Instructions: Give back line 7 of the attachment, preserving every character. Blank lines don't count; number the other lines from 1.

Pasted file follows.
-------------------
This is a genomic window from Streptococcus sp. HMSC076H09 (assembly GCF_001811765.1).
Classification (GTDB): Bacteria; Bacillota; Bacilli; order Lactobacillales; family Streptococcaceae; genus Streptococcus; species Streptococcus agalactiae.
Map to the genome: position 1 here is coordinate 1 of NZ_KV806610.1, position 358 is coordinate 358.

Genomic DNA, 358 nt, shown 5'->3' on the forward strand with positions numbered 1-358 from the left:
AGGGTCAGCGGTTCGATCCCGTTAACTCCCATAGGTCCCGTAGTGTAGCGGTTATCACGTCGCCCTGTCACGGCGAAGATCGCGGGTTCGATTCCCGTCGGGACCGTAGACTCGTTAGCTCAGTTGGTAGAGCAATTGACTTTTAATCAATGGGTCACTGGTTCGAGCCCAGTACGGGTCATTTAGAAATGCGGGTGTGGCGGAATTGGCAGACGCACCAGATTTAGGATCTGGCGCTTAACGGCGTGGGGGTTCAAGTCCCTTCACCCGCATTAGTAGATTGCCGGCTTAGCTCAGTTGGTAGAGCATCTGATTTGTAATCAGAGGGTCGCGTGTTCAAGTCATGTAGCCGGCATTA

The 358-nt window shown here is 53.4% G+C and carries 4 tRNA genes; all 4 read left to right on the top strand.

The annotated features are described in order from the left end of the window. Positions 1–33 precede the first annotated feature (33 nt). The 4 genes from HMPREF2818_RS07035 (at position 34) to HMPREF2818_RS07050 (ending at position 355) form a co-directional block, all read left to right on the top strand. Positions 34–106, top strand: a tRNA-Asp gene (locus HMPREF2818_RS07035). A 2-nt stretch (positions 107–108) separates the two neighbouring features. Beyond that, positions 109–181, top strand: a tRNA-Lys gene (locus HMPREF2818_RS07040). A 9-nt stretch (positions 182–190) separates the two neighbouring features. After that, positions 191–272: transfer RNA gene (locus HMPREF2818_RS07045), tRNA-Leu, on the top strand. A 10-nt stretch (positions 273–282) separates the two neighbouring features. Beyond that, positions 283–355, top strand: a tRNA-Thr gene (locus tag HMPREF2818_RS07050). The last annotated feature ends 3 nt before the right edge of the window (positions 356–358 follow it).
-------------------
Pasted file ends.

The annotated features are described in order from the left end of the window. Positions 1–33 precede the first annotated feature (33 nt). The 4 genes from HMPREF2818_RS07035 (at position 34) to HMPREF2818_RS07050 (ending at position 355) form a co-directional block, all read left to right on the top strand. Positions 34–106, top strand: a tRNA-Asp gene (locus HMPREF2818_RS07035). A 2-nt stretch (positions 107–108) separates the two neighbouring features. Beyond that, positions 109–181, top strand: a tRNA-Lys gene (locus HMPREF2818_RS07040). A 9-nt stretch (positions 182–190) separates the two neighbouring features. After that, positions 191–272: transfer RNA gene (locus HMPREF2818_RS07045), tRNA-Leu, on the top strand. A 10-nt stretch (positions 273–282) separates the two neighbouring features. Beyond that, positions 283–355, top strand: a tRNA-Thr gene (locus tag HMPREF2818_RS07050). The last annotated feature ends 3 nt before the right edge of the window (positions 356–358 follow it).